AT the end of the year Get-Together/Awards Ceremony organized by the Senate Management for the Staff of the Senate, the President of the Senate, Senator Ahmad Lawan reassured the nation that the 9th Senate was in a hurry to deliver on the targets set in its Legislative Agenda.
Basking in the euphoria of the early passage of the 2020 budget, he said: “We passed our agenda. What we intend to do as senators to enhance good governance in Nigeria is to make Nigeria better for the citizens.
And of course the way we want to go is different from the way of the past because perhaps, the goals and targets are different…. So between now and the next two years, we have told ourselves that we have to work hard to ensure that ,as a legislature, we are able to perform our roles creditably to enable government function very well for Nigerians. And that is what we have been trying to do”.
Predictably, the Senate President’s lofty vision and reassuring words may have ignited hope of a paradigm shift, of the unfurling of a new order the nation desperately needs to reinvent itself but subjected to integrity test based on his actions as Senate President, his preachment rings hollow as a cruel hoax envisioned to hoodwink the nation and continue on the trajectory of deception which has so far imperiled and stymied our quest for development.
Nigerians who invested the highest premium and confidence in the ability of Senator Lawan to lead by example did so for cogent reasons.
Arguably, one of the longest serving legislators, he came to the National Assembly first as a member of the House of Representatives in 1999 on the platform of the defunct All Peoples Party (APP). His twenty year stay in the hallowed chamber gives him a rare insight into the politics and inner workings of the legislature. As one of the few longest serving lawmakers with vast knowledge and experience of this hallowed institution, the Senate President is conversant with its strengths and weaknesses. And having capped his years as a legislator with his emergence as Senate President, so much was expected of him. After all, to whom much is given, much is expected.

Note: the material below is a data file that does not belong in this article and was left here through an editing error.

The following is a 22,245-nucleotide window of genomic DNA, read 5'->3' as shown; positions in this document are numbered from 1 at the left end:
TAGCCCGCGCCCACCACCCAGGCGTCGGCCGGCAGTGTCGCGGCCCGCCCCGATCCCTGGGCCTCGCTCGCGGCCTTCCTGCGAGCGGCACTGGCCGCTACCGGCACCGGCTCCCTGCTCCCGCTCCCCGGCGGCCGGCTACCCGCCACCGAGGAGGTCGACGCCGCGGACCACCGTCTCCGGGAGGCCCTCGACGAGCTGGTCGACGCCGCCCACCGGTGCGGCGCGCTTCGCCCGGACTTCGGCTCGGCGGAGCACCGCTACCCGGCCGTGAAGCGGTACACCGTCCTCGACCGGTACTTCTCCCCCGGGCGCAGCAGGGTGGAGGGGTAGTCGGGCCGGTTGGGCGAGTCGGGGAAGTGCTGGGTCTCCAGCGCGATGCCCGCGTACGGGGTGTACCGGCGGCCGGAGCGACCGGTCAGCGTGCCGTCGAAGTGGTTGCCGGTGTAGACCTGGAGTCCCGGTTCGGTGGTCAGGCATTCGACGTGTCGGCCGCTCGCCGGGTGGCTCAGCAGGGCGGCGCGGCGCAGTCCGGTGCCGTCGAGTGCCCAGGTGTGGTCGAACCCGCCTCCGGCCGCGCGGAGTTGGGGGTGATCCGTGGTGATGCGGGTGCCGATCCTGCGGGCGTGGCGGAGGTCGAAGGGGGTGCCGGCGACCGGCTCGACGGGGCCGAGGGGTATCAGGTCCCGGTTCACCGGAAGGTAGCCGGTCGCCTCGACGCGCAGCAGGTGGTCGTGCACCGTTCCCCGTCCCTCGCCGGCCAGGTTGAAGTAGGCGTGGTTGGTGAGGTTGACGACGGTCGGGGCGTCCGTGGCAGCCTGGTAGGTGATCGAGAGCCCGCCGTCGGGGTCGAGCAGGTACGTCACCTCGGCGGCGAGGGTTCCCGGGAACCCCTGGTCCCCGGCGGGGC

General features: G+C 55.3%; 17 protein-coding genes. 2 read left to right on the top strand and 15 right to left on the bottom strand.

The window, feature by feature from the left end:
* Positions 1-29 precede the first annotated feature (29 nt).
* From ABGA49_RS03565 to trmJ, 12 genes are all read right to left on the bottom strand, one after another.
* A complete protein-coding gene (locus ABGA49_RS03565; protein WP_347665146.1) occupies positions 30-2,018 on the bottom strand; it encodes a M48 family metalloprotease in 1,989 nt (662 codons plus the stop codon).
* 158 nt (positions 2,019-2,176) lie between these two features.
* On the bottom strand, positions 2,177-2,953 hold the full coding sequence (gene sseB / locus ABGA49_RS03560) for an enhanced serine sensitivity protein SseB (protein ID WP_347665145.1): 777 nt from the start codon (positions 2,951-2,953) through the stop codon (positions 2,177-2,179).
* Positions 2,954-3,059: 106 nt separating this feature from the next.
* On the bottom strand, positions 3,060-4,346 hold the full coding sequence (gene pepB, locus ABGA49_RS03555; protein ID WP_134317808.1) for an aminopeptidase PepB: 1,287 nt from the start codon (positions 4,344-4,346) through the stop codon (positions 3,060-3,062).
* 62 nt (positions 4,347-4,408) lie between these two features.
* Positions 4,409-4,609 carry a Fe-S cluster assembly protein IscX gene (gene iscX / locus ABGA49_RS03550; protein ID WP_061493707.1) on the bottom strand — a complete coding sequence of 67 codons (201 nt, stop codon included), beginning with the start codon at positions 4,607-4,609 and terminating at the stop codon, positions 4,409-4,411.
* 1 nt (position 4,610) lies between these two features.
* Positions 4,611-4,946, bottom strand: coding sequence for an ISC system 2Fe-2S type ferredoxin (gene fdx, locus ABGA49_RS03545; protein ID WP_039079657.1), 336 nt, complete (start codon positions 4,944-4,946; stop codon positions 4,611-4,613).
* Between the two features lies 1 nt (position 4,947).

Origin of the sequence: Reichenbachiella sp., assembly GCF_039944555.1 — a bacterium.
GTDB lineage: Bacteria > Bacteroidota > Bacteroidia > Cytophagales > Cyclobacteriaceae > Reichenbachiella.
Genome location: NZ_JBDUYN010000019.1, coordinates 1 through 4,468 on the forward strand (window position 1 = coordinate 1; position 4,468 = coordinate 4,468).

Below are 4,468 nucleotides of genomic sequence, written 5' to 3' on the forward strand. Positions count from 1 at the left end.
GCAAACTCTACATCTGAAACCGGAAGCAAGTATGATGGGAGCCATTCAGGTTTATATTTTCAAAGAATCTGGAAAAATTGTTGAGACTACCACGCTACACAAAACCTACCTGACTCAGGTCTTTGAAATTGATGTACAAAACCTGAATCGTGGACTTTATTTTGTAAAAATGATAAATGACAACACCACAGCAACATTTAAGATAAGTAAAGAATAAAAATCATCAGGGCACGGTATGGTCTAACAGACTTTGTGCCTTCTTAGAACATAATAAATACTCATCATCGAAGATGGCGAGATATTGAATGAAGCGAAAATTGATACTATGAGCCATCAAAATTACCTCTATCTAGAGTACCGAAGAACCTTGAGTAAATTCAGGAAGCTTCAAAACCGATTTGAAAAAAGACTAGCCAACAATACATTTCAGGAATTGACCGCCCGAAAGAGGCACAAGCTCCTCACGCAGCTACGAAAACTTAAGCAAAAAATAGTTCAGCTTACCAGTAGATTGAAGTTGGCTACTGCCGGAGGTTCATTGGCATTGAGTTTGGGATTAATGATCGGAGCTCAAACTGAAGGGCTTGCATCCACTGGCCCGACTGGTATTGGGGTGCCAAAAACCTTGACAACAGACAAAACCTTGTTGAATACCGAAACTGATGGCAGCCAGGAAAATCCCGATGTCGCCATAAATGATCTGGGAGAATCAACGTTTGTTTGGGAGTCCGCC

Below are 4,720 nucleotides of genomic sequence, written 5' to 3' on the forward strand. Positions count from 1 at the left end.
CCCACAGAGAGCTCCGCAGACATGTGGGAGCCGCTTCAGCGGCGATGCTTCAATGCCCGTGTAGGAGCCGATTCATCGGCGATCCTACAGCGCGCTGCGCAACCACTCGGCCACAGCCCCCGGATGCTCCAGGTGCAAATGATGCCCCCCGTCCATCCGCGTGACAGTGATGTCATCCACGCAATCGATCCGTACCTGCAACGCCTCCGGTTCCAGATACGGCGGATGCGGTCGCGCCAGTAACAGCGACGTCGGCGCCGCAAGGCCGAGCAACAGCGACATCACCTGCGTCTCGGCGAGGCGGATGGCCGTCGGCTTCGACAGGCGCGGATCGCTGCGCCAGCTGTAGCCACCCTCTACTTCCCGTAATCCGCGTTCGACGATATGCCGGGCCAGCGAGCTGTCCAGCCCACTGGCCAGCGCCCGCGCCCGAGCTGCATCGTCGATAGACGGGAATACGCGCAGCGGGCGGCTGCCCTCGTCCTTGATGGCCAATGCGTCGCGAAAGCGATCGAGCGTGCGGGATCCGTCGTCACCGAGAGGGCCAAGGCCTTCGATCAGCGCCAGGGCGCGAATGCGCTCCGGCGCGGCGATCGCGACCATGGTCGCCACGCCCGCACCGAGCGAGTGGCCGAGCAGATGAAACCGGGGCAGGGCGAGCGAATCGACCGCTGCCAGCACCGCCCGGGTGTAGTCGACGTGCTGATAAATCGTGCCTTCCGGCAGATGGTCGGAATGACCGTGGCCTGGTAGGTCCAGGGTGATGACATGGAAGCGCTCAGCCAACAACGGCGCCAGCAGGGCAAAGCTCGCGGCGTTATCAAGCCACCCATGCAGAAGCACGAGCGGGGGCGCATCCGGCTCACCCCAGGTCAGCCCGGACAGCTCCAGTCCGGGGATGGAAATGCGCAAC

But the tragedy going by his actions thus far is that the Senate under his guidance and leadership is tottering on the edge of a precipice, charting dangerous and discredited path which had hitherto attracted to it public ridicule.
In truth, the reputation of the 9th senate may well be irredeemably damaged unless conscious and concerted efforts are made by progressive senators to rescue it from the doldrums and insufferable crisis of confidence visited on it by Senator Lawan.
A case in point is the recent appointment of Ahmed Kadi Amshi, the immediate past Senior Legislative Aide to the Senate President when he was the Majority Leader in the 8th Senate as Chairman, National Assembly Service Commission (NASC). This appointment represents not only a blatant demonstration of arrogance of power and repudiation of the Federal Character principle as enshrined in our constitution, it signals a death knell on the paradigm shift the Senate President had promised the nation.
Apart from disdain for the principle of federal character, a closer look at the appointment of Kadi Amshi which riles the sensitivity of all fair minded people, is morally repugnant and therefore unacceptable. Amshi not only hails from the same Bade Local Government Area of Yobe state as the Senate President, he also comes from the same political ward.
Mallam Adamu Fika, the former Clerk to the National Assembly and immediate past chairman of the commission also hails from Fika in Yobe state. Even more damning is the fact that Lawan’s handpicked chairman of the commission is inexperienced for the job. The commission is saddled with the responsibility of recruitment, promotion and discipline of the staff of National Assembly.